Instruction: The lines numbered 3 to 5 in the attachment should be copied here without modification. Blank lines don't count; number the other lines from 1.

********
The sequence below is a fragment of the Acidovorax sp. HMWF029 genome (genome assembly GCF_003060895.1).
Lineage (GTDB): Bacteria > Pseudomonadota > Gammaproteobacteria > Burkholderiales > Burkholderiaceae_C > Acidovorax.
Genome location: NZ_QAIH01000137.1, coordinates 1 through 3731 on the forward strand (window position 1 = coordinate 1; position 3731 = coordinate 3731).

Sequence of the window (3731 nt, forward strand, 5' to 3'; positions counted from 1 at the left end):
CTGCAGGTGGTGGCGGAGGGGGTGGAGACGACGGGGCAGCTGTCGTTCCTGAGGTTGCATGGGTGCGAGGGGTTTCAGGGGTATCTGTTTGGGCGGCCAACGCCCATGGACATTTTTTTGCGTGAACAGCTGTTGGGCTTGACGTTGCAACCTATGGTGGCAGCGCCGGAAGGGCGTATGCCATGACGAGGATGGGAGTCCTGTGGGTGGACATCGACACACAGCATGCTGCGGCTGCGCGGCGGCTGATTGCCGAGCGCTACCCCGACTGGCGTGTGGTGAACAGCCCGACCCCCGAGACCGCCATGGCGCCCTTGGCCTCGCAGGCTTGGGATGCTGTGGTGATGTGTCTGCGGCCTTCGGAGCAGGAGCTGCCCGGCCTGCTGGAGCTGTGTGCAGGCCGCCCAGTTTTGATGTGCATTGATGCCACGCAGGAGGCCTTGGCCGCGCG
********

Genome location: NZ_QAIH01000137.1, coordinates 1 through 3731 on the forward strand (window position 1 = coordinate 1; position 3731 = coordinate 3731).

Sequence of the window (3731 nt, forward strand, 5' to 3'; positions counted from 1 at the left end):
CTGCAGGTGGTGGCGGAGGGGGTGGAGACGACGGGGCAGCTGTCGTTCCTGAGGTTGCATGGGTGCGAGGGGTTTCAGGGGTATCTGTTTGGGCGGCCAACGCCCATGGACATTTTTTTGCGTGAACAGCTGTTGGGCTTGACGTTGCAACCTATGGTGGCAGCGCCGGAAGGGCGTATGCCATGACGAGGATGGGAGTCCTGTGGGTGGACATCGACACACAGCATGCTGCGGCTGCGCGGCGGCTGATTGCCGAGCGCTACCCCGACTGGCGTGTGGTGAACAGCCCGACCCCCGAGACCGCCATGGCGCCCTTGGCCTCGCAGGCTTGGGATGCTGTGGTGATGTGTCTGCGGCCTTCGGAGCAGGAGCTGCCCGGCCTGCTGGAGCTGTGTGCAGGCCGCCCAGTTTTGATGTGCATTGATGCCACGCAGGAGGCCTTGGCCGCGCG